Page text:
Normally the head is centered over the pelvis in both the sagittal and coronal planes. Clinical examination of the cervical deformity patient should include a visual assessment of global spinal alignment (▶ Fig. 9.1). This analysis of clinical global balance and assessment of deformity location can prove invaluable in selecting the correct spinal levels for surgery. This has been emphasized by Riew 1 who reported that persistence of an imbalance after correction can lead to failure.
Cervical malalignment can be evaluated clinically through assessment of the chin–sternum distance and chin–brow vertical angle (CBVA), which quantifies horizontal gaze. Clinical assessment of the anterior or posterior projection of the head can be correlated with the tilt angle (measured on lateral radiographs). Vital et al 2 defined this projection as “protraction or retraction.”
Flexibility of the cervical deformity can be invaluable for surgical planning. In the standing position, the patient is examined with passive and active extension to assess the extent to which cervical kyphosis can be corrected. In the supine position, the distance between the examination table and the occiput is measured; however, some flexibility may exist above and below the deformity. Koller 3 has described three types of “flexibility” (▶ Fig. 9.2). Clinical examination can be correlated with radiographic measurements of the C2–C7 Cobb angle changes on lateral flexion and extension views. In fused or rigid deformity, there is minimal or no change (<2 degrees). Semirigid deformities have partial correction, while flexible deformities have correction to cervical lordosis.
Fig. 9.1 Example of cervical deformities associated with different types of global balance.
Fig. 9.2 The “three types of cervical flexibility.”
Overall mobility of the cervical spine is linked to segmental motion across each of the disc spaces and the facets. Pathological processes may induce stiffness. In ankylosing spondylitis, all elements (anterior and posterior) are fused, and the deformity tends to be rigid. In drop head, discs and posterior facets often remain mobile, and these deformities are typically flexible. In semirigid deformities, the disc spaces and uncinates and/or posterior facets may be partially fused, and some correction may be possible in extension.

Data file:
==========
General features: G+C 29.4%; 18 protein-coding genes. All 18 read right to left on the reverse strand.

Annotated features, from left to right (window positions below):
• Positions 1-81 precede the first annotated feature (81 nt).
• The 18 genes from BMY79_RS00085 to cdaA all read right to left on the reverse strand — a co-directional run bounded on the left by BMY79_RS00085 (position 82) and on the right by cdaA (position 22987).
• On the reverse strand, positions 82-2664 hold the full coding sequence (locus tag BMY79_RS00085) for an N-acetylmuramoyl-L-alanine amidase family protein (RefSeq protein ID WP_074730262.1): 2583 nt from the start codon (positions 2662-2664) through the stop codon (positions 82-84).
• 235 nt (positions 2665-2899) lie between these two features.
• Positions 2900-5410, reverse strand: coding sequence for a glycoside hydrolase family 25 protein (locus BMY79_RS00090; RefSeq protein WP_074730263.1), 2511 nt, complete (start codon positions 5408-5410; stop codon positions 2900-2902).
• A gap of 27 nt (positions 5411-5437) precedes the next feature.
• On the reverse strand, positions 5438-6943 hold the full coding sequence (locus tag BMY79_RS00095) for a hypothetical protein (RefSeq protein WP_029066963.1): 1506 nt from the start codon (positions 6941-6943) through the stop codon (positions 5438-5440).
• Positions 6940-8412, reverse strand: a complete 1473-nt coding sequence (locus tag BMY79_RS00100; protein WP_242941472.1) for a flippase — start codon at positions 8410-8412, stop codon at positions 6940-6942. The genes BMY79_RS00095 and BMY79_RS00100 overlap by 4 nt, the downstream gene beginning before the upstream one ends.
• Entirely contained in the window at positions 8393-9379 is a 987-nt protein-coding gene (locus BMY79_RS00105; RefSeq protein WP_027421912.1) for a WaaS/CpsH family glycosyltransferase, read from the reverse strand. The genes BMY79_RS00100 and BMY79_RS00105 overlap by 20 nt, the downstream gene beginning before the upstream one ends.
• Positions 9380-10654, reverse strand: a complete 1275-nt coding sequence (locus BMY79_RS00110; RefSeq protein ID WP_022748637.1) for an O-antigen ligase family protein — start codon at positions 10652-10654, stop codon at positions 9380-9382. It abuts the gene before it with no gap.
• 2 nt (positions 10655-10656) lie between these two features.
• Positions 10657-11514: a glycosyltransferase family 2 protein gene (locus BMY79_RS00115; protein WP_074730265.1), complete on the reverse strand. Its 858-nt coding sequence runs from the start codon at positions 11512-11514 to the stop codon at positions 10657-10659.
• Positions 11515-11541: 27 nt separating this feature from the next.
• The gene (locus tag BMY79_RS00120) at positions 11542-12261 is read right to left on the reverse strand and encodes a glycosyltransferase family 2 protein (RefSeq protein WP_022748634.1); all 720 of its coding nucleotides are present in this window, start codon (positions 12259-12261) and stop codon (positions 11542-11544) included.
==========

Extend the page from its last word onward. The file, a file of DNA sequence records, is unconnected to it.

A thorough neurological examination is also important. This should include an assessment for sensory changes, motor examination in upper and lower extremities, as well as an assessment for evidence of myelopathy.
Full-length standing spine radiographs, including anteroposterior (AP) and lateral views, are necessary to measure the global alignment. AP and lateral cervical incidence can be used to determine the extent of kyphosis and vertebral levels involved and permit measurement of important radiographic parameters, including C2–C7 lordosis, C2–C7 sagittal vertical axis, thoracic kyphosis, lumbar lordosis, pelvic incidence, and pelvic tilt.
Lateral radiographs in maximum flexion and extension can be used to determine rigidity and residual flexibility of the spine above and below the deformity. These radiographs can also be helpful in localizing the area to be treated; EOS imaging, which minimizes radiation exposure and allows a full-body view, can be particularly useful for global deformity assessment. Magnetic resonance imaging (MRI) should be obtained if possible for the assessment of spinal cord and nerve root compression. Alternatively, a CT myelogram can provide similar information if MRI cannot be obtained. CT imaging is important for surgical planning, particularly to analyze whether disc spaces are open (i.e., not fused), presence of osteophytes, and evidence of ossification of the posterior longitudinal ligament. CT is also useful in assessing fusion of the uncus and facets.
The vertebral arteries (VA) can have aberrant anatomy or pathways and may have areas of adhesions, particularly in cases of inflammatory diseases (e.g., rheumatoid arthritis or infection) or in the setting of previous surgery. Surgeons should maintain a low threshold for obtaining angiography (e.g., CT angiogram) to characterize the anatomy and pathways of the VAs, as well as to assess the patency and for evidence of dominant anatomy.
Otolaryngologist’s evaluation is indicated particularly if the patient is planned for an anterior cervical approach and especially if the patient has had previous anterior surgery. In the series of Lee and colleagues, 4 previous anterior surgery or multilevel fusions had increased risk for dysphagia and dysphonia. If vocal cord function is normal bilaterally, then a left or right anterior approach can be considered. In the case of previous surgery, some surgeons prefer to avoid scar tissue. However, in the presence of vocal cord paralysis, the approach must be through the scar to avoid injury to the contralateral vocal cord.
9.4 Preoperative Planning